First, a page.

This means at least two things: The study has grossly overreported American Fork residents’ tax burden. — unless, of course, you believe that American Forkers pay as much sales tax in other cities as nonresidents pay in ours. And the candidate who is passing out the flier, Allen Simpson, either doesn’t care about the facts (because the falsehood serves his political purposes) or is not disposed to dive deeply enough into them to understand them. Either way, we have here a temperament that may be poorly suited to service on the city council.

And this isn’t even one of the hard ones.

If you have a few minutes, read the study yourself, and decide for yourself. It’s a lot longer than this post, but it’s still not long.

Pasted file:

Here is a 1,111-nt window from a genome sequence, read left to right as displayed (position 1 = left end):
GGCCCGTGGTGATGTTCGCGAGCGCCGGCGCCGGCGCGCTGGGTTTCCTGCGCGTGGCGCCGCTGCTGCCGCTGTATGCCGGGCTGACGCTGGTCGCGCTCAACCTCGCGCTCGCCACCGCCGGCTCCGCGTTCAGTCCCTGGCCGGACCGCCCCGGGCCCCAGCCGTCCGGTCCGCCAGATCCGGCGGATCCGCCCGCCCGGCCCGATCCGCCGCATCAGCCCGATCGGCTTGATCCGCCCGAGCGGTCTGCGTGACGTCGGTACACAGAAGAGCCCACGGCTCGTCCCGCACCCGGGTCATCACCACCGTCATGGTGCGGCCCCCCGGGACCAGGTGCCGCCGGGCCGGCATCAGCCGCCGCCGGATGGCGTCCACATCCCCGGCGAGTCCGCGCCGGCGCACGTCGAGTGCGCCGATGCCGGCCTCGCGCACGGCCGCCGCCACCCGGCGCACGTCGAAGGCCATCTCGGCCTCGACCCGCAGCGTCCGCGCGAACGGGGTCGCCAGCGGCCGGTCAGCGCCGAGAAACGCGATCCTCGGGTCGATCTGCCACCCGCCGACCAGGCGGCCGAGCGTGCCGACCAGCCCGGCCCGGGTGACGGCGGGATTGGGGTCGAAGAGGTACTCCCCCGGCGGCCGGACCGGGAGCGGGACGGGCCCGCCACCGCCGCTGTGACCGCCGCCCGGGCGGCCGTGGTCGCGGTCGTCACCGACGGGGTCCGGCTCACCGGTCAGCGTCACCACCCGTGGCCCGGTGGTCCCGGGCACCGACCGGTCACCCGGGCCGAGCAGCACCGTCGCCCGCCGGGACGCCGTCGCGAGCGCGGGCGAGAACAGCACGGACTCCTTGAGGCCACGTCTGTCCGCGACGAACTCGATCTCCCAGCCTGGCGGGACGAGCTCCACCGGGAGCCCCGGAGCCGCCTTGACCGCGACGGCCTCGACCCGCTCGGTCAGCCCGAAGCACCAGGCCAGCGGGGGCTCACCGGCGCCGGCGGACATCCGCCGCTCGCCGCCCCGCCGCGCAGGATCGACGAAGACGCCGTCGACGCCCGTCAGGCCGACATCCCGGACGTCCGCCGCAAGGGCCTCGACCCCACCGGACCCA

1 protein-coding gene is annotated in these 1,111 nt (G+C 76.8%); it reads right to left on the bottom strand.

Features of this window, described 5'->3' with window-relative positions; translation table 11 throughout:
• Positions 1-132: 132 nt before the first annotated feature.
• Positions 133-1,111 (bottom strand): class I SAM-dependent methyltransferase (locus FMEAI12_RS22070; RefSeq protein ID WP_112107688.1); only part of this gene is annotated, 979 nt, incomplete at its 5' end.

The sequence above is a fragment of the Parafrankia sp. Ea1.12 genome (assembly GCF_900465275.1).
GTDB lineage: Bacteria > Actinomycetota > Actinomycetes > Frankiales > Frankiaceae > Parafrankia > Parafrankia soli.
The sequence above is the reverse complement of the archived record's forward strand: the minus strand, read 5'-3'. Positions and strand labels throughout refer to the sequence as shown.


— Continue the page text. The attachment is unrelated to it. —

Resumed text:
There’s another problem with this part of the AFCitizens flier. It’s more technical. They’re mixing numbers from two studies — adding them together — and we have no way of knowing (did they check?) whether the two studies used compatible methodologies, similar definitions, the same time frame, etc. This is almost certain to lead to unreliable results.

I agree that some things are more costly in American Fork than they should be — water rates, for one thing. We’ll talk about those, and one faction’s misrepresentation of them, very soon.

Oh, and one more thing. If you’re so inclined, please post this graphic on Facebook or link to it on Twitter. Or e-mail it to your friends in American Fork. Or all of the above.

Help us spread the word. Because good people with bad data make bad decisions.

Learn before you vote.

Learn before you vote.